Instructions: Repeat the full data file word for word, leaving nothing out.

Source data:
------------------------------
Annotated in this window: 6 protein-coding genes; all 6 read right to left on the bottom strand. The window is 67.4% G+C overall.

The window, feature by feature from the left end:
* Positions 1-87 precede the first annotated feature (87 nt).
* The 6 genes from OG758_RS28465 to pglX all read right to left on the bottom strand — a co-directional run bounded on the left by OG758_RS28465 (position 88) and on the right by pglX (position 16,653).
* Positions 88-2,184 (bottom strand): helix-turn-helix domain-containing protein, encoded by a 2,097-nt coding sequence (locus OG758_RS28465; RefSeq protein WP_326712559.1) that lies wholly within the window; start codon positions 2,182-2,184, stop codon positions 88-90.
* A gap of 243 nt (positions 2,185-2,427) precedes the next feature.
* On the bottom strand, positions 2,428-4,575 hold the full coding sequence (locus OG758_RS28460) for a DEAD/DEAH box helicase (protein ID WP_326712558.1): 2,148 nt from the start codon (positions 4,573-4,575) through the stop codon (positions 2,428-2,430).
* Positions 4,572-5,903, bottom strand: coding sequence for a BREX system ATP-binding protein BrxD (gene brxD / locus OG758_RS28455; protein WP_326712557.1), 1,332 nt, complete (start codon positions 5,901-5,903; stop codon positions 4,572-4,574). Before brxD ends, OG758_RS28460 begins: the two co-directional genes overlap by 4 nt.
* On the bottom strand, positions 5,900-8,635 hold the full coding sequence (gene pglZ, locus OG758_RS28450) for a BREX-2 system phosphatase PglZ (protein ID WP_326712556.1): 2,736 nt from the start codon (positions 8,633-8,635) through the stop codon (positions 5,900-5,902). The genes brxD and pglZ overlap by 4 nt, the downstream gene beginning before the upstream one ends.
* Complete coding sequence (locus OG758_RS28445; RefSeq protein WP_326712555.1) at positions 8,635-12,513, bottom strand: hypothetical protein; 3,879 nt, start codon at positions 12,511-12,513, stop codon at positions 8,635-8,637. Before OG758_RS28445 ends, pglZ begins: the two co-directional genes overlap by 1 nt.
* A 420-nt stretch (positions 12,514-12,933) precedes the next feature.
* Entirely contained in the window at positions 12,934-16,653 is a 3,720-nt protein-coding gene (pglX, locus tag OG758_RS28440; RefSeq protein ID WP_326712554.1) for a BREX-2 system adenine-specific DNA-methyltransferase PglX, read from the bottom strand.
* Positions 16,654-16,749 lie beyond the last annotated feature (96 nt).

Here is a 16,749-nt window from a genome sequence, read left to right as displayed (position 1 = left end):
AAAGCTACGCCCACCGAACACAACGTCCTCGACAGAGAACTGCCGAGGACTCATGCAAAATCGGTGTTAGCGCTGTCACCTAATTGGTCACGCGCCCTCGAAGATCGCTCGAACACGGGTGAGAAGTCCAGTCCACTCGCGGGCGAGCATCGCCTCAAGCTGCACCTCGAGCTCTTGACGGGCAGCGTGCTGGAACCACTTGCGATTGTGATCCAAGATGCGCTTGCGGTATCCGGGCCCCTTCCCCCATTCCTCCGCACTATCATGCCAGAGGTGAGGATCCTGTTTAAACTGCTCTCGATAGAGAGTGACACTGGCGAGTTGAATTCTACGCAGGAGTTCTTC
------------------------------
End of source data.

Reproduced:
Annotated in this window: 6 protein-coding genes; all 6 read right to left on the bottom strand. The window is 67.4% G+C overall.

The window, feature by feature from the left end:
* Positions 1-87 precede the first annotated feature (87 nt).
* The 6 genes from OG758_RS28465 to pglX all read right to left on the bottom strand — a co-directional run bounded on the left by OG758_RS28465 (position 88) and on the right by pglX (position 16,653).
* Positions 88-2,184 (bottom strand): helix-turn-helix domain-containing protein, encoded by a 2,097-nt coding sequence (locus OG758_RS28465; RefSeq protein WP_326712559.1) that lies wholly within the window; start codon positions 2,182-2,184, stop codon positions 88-90.
* A gap of 243 nt (positions 2,185-2,427) precedes the next feature.
* On the bottom strand, positions 2,428-4,575 hold the full coding sequence (locus OG758_RS28460) for a DEAD/DEAH box helicase (protein ID WP_326712558.1): 2,148 nt from the start codon (positions 4,573-4,575) through the stop codon (positions 2,428-2,430).
* Positions 4,572-5,903, bottom strand: coding sequence for a BREX system ATP-binding protein BrxD (gene brxD / locus OG758_RS28455; protein WP_326712557.1), 1,332 nt, complete (start codon positions 5,901-5,903; stop codon positions 4,572-4,574). Before brxD ends, OG758_RS28460 begins: the two co-directional genes overlap by 4 nt.
* On the bottom strand, positions 5,900-8,635 hold the full coding sequence (gene pglZ, locus OG758_RS28450) for a BREX-2 system phosphatase PglZ (protein ID WP_326712556.1): 2,736 nt from the start codon (positions 8,633-8,635) through the stop codon (positions 5,900-5,902). The genes brxD and pglZ overlap by 4 nt, the downstream gene beginning before the upstream one ends.
* Complete coding sequence (locus OG758_RS28445; RefSeq protein WP_326712555.1) at positions 8,635-12,513, bottom strand: hypothetical protein; 3,879 nt, start codon at positions 12,511-12,513, stop codon at positions 8,635-8,637. Before OG758_RS28445 ends, pglZ begins: the two co-directional genes overlap by 1 nt.
* A 420-nt stretch (positions 12,514-12,933) precedes the next feature.
* Entirely contained in the window at positions 12,934-16,653 is a 3,720-nt protein-coding gene (pglX, locus tag OG758_RS28440; RefSeq protein ID WP_326712554.1) for a BREX-2 system adenine-specific DNA-methyltransferase PglX, read from the bottom strand.
* Positions 16,654-16,749 lie beyond the last annotated feature (96 nt).

Here is a 16,749-nt window from a genome sequence, read left to right as displayed (position 1 = left end):
AAAGCTACGCCCACCGAACACAACGTCCTCGACAGAGAACTGCCGAGGACTCATGCAAAATCGGTGTTAGCGCTGTCACCTAATTGGTCACGCGCCCTCGAAGATCGCTCGAACACGGGTGAGAAGTCCAGTCCACTCGCGGGCGAGCATCGCCTCAAGCTGCACCTCGAGCTCTTGACGGGCAGCGTGCTGGAACCACTTGCGATTGTGATCCAAGATGCGCTTGCGGTATCCGGGCCCCTTCCCCCATTCCTCCGCACTATCATGCCAGAGGTGAGGATCCTGTTTAAACTGCTCTCGATAGAGAGTGACACTGGCGAGTTGAATTCTACGCAGGAGTTCTTC